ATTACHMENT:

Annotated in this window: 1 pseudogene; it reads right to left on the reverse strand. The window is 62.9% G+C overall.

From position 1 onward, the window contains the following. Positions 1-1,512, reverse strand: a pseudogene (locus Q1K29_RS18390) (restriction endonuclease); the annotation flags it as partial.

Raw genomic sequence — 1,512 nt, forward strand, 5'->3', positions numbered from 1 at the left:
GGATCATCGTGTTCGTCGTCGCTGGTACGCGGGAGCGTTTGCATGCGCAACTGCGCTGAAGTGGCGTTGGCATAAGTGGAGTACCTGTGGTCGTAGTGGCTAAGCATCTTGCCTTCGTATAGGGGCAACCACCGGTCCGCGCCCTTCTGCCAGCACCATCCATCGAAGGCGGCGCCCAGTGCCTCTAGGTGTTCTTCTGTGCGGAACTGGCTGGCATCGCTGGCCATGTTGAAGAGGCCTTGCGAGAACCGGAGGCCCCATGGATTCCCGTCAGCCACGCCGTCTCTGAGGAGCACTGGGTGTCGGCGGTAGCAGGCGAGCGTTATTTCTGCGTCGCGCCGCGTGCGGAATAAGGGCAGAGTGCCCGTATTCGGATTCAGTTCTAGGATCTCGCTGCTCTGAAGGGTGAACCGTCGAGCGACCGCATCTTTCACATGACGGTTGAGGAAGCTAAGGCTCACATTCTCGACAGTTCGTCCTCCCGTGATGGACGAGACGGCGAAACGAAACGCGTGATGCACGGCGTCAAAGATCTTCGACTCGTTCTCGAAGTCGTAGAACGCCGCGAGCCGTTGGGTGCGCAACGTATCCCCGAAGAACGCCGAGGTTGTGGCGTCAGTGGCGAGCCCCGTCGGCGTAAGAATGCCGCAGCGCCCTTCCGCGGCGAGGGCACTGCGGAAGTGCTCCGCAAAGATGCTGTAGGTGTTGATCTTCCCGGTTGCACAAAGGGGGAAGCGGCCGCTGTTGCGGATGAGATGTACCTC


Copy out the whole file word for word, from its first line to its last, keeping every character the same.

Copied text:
Annotated in this window: 1 pseudogene; it reads right to left on the reverse strand. The window is 62.9% G+C overall.

From position 1 onward, the window contains the following. Positions 1-1,512, reverse strand: a pseudogene (locus Q1K29_RS18390) (restriction endonuclease); the annotation flags it as partial.

Raw genomic sequence — 1,512 nt, forward strand, 5'->3', positions numbered from 1 at the left:
GGATCATCGTGTTCGTCGTCGCTGGTACGCGGGAGCGTTTGCATGCGCAACTGCGCTGAAGTGGCGTTGGCATAAGTGGAGTACCTGTGGTCGTAGTGGCTAAGCATCTTGCCTTCGTATAGGGGCAACCACCGGTCCGCGCCCTTCTGCCAGCACCATCCATCGAAGGCGGCGCCCAGTGCCTCTAGGTGTTCTTCTGTGCGGAACTGGCTGGCATCGCTGGCCATGTTGAAGAGGCCTTGCGAGAACCGGAGGCCCCATGGATTCCCGTCAGCCACGCCGTCTCTGAGGAGCACTGGGTGTCGGCGGTAGCAGGCGAGCGTTATTTCTGCGTCGCGCCGCGTGCGGAATAAGGGCAGAGTGCCCGTATTCGGATTCAGTTCTAGGATCTCGCTGCTCTGAAGGGTGAACCGTCGAGCGACCGCATCTTTCACATGACGGTTGAGGAAGCTAAGGCTCACATTCTCGACAGTTCGTCCTCCCGTGATGGACGAGACGGCGAAACGAAACGCGTGATGCACGGCGTCAAAGATCTTCGACTCGTTCTCGAAGTCGTAGAACGCCGCGAGCCGTTGGGTGCGCAACGTATCCCCGAAGAACGCCGAGGTTGTGGCGTCAGTGGCGAGCCCCGTCGGCGTAAGAATGCCGCAGCGCCCTTCCGCGGCGAGGGCACTGCGGAAGTGCTCCGCAAAGATGCTGTAGGTGTTGATCTTCCCGGTTGCACAAAGGGGGAAGCGGCCGCTGTTGCGGATGAGATGTACCTC